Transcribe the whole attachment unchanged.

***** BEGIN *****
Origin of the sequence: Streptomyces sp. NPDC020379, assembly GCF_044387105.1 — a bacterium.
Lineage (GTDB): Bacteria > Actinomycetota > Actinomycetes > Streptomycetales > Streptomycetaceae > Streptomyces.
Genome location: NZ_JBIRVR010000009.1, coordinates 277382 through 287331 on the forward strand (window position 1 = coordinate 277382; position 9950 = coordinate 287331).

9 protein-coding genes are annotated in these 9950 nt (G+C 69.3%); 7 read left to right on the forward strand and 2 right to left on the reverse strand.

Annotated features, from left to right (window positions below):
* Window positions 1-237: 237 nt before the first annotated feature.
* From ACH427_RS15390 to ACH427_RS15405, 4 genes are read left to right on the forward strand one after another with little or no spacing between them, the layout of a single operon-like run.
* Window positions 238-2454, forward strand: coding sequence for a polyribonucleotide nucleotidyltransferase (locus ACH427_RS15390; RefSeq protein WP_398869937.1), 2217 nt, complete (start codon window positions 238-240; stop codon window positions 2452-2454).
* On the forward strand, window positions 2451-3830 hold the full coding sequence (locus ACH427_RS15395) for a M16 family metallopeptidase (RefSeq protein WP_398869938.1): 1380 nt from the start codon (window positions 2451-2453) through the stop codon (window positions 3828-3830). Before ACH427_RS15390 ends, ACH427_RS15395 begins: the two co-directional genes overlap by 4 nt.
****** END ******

Origin of the sequence: Streptomyces sp. NPDC020379, assembly GCF_044387105.1 — a bacterium.
Lineage (GTDB): Bacteria > Actinomycetota > Actinomycetes > Streptomycetales > Streptomycetaceae > Streptomyces.
Genome location: NZ_JBIRVR010000009.1, coordinates 277382 through 287331 on the forward strand (window position 1 = coordinate 277382; position 9950 = coordinate 287331).

9 protein-coding genes are annotated in these 9950 nt (G+C 69.3%); 7 read left to right on the forward strand and 2 right to left on the reverse strand.

Annotated features, from left to right (window positions below):
* Window positions 1-237: 237 nt before the first annotated feature.
* From ACH427_RS15390 to ACH427_RS15405, 4 genes are read left to right on the forward strand one after another with little or no spacing between them, the layout of a single operon-like run.
* Window positions 238-2454, forward strand: coding sequence for a polyribonucleotide nucleotidyltransferase (locus ACH427_RS15390; RefSeq protein WP_398869937.1), 2217 nt, complete (start codon window positions 238-240; stop codon window positions 2452-2454).
* On the forward strand, window positions 2451-3830 hold the full coding sequence (locus ACH427_RS15395) for a M16 family metallopeptidase (RefSeq protein WP_398869938.1): 1380 nt from the start codon (window positions 2451-2453) through the stop codon (window positions 3828-3830). Before ACH427_RS15390 ends, ACH427_RS15395 begins: the two co-directional genes overlap by 4 nt.